Why is parkinsonism not a feature of human methamphetamine users?

by Moszczynska A, Fitzmaurice P, Ang L, Kalasinsky KS, Schmunk GA, Peretti FJ, Aiken SS, Wickham DJ, Kish SJ.
Human Neurochemical Pathology Laboratory,
Centre for Addiction and Mental Health,
250 College Street, Toronto, Ontario M5T 1R8, Canada.
Brain. 2004 Feb;127(Pt 2):363-70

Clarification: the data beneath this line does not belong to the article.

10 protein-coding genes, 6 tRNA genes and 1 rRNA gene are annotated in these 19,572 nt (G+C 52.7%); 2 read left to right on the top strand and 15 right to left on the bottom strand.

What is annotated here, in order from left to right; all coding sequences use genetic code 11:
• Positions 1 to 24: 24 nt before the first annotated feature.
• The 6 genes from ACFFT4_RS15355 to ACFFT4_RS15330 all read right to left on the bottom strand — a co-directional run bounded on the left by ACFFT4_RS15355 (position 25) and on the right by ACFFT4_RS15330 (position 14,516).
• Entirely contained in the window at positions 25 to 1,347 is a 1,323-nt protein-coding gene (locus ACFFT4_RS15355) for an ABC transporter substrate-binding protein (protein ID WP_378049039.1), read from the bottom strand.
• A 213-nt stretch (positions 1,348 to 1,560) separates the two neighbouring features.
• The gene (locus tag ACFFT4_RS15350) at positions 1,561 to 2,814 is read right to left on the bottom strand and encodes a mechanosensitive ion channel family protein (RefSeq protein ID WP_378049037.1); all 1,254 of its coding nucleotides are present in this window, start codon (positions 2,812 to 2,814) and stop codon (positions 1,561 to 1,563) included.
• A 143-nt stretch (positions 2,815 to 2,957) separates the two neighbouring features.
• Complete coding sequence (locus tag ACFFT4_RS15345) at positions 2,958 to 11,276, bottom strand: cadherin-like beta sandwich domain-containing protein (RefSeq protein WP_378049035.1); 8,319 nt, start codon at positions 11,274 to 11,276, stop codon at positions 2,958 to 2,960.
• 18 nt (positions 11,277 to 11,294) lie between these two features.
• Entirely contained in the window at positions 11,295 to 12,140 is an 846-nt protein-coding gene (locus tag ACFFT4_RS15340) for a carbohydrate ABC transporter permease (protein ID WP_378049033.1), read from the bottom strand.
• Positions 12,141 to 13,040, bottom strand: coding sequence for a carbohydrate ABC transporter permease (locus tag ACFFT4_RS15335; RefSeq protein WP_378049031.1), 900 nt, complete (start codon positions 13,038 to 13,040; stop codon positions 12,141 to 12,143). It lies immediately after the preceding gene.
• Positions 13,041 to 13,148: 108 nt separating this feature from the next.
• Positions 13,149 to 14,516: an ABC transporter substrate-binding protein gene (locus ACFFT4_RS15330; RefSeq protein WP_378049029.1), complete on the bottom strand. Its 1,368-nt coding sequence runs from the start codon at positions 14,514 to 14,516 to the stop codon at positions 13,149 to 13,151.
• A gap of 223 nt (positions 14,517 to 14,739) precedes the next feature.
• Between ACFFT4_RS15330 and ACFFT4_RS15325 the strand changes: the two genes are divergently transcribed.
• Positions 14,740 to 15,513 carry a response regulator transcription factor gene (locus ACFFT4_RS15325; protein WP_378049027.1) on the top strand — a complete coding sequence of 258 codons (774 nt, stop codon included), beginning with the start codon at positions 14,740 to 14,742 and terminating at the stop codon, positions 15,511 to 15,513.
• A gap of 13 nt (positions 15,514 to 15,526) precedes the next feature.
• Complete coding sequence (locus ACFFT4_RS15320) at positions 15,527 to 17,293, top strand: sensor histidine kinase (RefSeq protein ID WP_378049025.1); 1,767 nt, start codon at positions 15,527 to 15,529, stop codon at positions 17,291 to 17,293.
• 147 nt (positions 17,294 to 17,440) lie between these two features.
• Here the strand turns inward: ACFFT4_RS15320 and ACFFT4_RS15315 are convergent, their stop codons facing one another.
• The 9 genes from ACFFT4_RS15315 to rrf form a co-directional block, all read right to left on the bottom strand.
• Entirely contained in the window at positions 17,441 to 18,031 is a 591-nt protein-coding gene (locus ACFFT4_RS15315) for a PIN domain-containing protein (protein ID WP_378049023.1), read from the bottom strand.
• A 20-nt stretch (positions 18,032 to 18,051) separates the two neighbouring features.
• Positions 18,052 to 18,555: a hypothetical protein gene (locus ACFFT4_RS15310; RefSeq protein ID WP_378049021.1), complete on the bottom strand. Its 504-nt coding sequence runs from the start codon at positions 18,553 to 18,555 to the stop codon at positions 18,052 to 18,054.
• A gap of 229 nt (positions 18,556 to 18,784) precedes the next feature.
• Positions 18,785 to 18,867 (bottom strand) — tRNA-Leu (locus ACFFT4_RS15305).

For more than 50 years, methamphetamine has been a widely used stimulant drug taken to maintain wakefulness and performance and, in high doses, to cause intense euphoria. Animal studies show that methamphetamine can cause short-term and even persistent depletion of brain levels of the neurotransmitter dopamine. However, the clinical features of Parkinson’s disease, a dopamine deficiency disorder of the brain, do not appear to be characteristic of human methamphetamine users. We compared dopamine levels in autopsied brain tissue of chronic methamphetamine users with those in patients with Parkinson’s disease and in a control group. Mean dopamine levels in the methamphetamine users were reduced more in the caudate (-61%) than in the putamen (-50%), a pattern opposite to that of Parkinson’s disease. Some methamphetamine users had severely decreased dopamine levels, within the parkinsonian range, in the caudate (up to 97% dopamine loss) but not in the putamen. As the putamen and caudate subserve aspects of motor and cognitive function, respectively, our data suggest that methamphetamine users are not parkinsonian because dopamine levels are not sufficiently decreased in the motor component of the striatum. However, the near-total reduction in the caudate could explain reports of cognitive disturbances, sometimes disabling, in some drug users, and suggests that treatment with dopamine substitution medication (e.g. levodopa) during drug rehabilitation might be helpful.